Busby Marou hail from sub-tropical Rockhampton on the banks of the Fitzroy River in Queensland, Australia, and this is a pretty good indicator of the type of music they play. It’s the perfect mixture of Pete Murray, Jack Johnson, and Josh Pyke, which isn’t surprising considering their debut EP, The Blue Road was recorded in Pete Murray’s personal studios in Byron Bay, before Busby Marou toured with Murray. Since then, they have won the Indigenous Award at Brisbane’s Q Song Awards, taken out a Deadly for Most Promising New Talent in Music, and won the Blues and Roots Category of the Year at the APRA Music Awards in 2012. They were also the only unsigned artists to be asked to appear on He Will Have His Way –The Songs Of Tim and Neil Finn, a tribute by Australian and New Zealand acts to the much celebrated brothers from Crowded House.
Busby Marou’s new album, Farewell Fitzroy, continues in the footsteps of their first, self-titled album. It’s stripped back, no gimmicks, organic music, and it’s really a breath of fresh air in an age of techno and auto-tune. Jeremy Marou’s incredible talent on pretty much all instruments, but especially guitar, really shines through, as does his background in his native Torres Straight Islander music, and Thomas Busby’s laidback and chilled out vocals add to the beachy, surf coast, country/folk vibe.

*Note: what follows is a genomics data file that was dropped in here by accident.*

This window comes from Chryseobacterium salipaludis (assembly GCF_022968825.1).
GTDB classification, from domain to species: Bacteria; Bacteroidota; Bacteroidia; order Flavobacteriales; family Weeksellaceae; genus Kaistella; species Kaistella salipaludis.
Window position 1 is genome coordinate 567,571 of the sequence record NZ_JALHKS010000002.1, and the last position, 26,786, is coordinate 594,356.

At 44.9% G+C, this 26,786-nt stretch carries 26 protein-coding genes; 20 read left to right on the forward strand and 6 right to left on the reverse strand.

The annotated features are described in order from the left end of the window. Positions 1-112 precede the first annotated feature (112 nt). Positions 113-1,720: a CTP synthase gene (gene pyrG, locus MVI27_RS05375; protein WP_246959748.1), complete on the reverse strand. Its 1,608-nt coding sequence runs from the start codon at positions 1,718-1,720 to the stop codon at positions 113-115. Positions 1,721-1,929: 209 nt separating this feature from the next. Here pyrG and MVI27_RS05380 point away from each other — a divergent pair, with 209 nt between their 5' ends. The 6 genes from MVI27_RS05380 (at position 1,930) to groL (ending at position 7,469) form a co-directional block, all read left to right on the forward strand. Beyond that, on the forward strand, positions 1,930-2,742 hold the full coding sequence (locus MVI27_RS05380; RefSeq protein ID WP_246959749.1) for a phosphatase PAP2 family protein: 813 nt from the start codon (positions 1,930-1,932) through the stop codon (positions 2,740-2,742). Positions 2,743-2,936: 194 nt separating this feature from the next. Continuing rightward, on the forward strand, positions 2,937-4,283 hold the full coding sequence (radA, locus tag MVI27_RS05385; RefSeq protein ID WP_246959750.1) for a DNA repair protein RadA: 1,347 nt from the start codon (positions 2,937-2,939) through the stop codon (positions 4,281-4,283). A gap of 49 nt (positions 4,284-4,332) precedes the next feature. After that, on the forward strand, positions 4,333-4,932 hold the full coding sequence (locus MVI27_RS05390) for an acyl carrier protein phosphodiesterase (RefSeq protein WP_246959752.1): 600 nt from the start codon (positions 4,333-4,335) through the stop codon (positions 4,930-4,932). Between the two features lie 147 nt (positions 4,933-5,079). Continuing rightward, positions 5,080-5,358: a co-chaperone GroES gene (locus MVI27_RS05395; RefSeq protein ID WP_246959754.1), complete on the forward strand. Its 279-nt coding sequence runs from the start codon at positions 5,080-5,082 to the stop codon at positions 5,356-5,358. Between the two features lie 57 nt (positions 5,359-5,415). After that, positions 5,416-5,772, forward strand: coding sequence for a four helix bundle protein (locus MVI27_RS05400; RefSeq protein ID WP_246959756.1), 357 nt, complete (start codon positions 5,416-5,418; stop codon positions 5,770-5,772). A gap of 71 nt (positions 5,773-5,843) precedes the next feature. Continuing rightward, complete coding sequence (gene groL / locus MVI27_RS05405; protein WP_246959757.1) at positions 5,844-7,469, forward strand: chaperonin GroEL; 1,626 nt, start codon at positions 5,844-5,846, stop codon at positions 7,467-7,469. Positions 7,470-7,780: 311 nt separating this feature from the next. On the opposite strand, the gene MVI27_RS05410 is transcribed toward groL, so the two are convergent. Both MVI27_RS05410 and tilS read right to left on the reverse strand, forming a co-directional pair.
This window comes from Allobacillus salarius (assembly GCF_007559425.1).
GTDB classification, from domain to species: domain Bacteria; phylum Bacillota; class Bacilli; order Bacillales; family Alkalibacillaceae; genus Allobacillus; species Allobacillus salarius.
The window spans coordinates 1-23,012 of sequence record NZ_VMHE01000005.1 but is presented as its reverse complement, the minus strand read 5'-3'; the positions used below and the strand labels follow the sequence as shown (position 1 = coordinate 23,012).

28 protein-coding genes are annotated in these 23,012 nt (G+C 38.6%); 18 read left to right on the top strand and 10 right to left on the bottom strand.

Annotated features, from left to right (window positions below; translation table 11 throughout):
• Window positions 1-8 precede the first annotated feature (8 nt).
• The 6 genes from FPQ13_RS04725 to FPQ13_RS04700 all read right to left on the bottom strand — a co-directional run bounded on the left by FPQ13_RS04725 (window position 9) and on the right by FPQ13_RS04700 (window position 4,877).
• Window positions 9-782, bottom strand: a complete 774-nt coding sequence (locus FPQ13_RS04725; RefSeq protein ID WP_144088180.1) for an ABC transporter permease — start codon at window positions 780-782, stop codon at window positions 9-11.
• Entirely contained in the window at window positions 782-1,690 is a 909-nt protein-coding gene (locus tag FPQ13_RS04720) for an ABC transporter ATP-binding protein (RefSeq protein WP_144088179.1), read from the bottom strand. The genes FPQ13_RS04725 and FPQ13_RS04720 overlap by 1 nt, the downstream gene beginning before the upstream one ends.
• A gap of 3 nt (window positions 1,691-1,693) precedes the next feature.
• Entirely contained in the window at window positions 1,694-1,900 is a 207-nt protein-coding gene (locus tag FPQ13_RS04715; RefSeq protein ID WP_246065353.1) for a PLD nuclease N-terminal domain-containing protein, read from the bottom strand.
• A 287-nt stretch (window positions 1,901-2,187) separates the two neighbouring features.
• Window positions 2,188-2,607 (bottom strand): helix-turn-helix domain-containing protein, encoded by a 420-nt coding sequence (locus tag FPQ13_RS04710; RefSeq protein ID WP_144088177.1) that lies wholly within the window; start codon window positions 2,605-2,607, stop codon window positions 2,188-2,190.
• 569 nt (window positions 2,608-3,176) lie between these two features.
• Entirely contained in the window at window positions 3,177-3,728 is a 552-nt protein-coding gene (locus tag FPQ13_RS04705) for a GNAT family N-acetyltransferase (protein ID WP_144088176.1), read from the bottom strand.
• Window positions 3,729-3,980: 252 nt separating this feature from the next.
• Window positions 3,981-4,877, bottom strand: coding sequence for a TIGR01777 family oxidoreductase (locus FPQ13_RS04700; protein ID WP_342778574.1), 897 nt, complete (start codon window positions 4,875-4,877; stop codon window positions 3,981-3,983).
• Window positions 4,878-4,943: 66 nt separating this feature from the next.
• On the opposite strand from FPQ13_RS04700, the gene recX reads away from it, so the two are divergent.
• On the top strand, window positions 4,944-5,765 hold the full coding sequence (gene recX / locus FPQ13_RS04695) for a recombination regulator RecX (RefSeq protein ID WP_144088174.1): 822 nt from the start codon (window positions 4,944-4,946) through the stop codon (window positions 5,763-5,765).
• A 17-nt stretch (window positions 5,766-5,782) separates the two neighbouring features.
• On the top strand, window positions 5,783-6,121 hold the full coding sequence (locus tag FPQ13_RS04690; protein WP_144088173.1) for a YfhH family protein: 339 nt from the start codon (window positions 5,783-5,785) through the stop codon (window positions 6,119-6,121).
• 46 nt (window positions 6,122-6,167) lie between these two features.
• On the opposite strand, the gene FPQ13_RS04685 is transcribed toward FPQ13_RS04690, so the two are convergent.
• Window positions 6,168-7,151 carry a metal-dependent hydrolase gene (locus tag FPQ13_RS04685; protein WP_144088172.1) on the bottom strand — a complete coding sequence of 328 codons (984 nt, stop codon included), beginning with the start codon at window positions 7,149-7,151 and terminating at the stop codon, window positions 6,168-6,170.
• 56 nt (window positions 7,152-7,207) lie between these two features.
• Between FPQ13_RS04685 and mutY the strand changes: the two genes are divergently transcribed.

The thing that really captures listeners with Busby Marou’s music is their incredible story-telling. Each song on Farewell Fitzroy tells a different story, from falling head over heels in love too early, to that confusion felt when someone is stringing you along, to a classic nerd loves girl next door story, to optimistic break up songs (“waiting for my baby to come back to me/ but now that she’s gone/ I’ve got a game plan”). There’s even a quintessential Australian love tale; a story of travelling this vast country, experiencing the highs and lows of the landscape and great love at the same time.
Busby Marou’s music is pretty similar throughout Farewell Fitzroy, and also to their debut album. It’s country/folk/indie, but the biggest range in songs is from really country (such as Keep Me Hanging On) to more rock (Heard It All Before). The most individual track on Farewell Fitzroy is its closing number, Waterlogged. Waterlogged is a very tropical sounding track that opens with bird song and ukulele. There’s some really interesting percussive instruments used, which gives it a real tropical rainforest kind of feel, which is fitting since the song is all about the Fitzroy River breaking its banks, a regular and disastrous occurrence in recent years.
Whilst their music doesn’t seem to change much, if you’re happy with down-to-earth stories and chilled-out background barbeque music, Farewell Fitzroy is excellent. It’s happy, uplifting music which is destined to be the soundtrack for this Australian summer.
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